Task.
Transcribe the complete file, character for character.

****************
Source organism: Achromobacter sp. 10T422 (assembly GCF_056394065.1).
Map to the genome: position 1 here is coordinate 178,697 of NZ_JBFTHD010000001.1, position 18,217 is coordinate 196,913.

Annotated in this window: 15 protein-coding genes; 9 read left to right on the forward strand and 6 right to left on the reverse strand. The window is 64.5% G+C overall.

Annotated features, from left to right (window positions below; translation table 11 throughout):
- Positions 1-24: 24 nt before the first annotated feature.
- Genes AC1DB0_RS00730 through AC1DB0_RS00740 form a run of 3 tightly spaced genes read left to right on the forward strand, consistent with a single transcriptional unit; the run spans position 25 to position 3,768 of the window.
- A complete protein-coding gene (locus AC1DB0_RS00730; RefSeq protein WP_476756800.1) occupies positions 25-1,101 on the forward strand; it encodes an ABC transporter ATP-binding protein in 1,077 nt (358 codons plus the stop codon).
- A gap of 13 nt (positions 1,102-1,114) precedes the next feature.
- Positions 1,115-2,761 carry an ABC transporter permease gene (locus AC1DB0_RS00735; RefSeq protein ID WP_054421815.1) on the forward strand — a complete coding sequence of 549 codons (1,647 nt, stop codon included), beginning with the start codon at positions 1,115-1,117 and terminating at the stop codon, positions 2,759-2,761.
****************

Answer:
Source organism: Achromobacter sp. 10T422 (assembly GCF_056394065.1).
Map to the genome: position 1 here is coordinate 178,697 of NZ_JBFTHD010000001.1, position 18,217 is coordinate 196,913.

Annotated in this window: 15 protein-coding genes; 9 read left to right on the forward strand and 6 right to left on the reverse strand. The window is 64.5% G+C overall.

Annotated features, from left to right (window positions below; translation table 11 throughout):
- Positions 1-24: 24 nt before the first annotated feature.
- Genes AC1DB0_RS00730 through AC1DB0_RS00740 form a run of 3 tightly spaced genes read left to right on the forward strand, consistent with a single transcriptional unit; the run spans position 25 to position 3,768 of the window.
- A complete protein-coding gene (locus AC1DB0_RS00730; RefSeq protein WP_476756800.1) occupies positions 25-1,101 on the forward strand; it encodes an ABC transporter ATP-binding protein in 1,077 nt (358 codons plus the stop codon).
- A gap of 13 nt (positions 1,102-1,114) precedes the next feature.
- Positions 1,115-2,761 carry an ABC transporter permease gene (locus AC1DB0_RS00735; RefSeq protein ID WP_054421815.1) on the forward strand — a complete coding sequence of 549 codons (1,647 nt, stop codon included), beginning with the start codon at positions 1,115-1,117 and terminating at the stop codon, positions 2,759-2,761.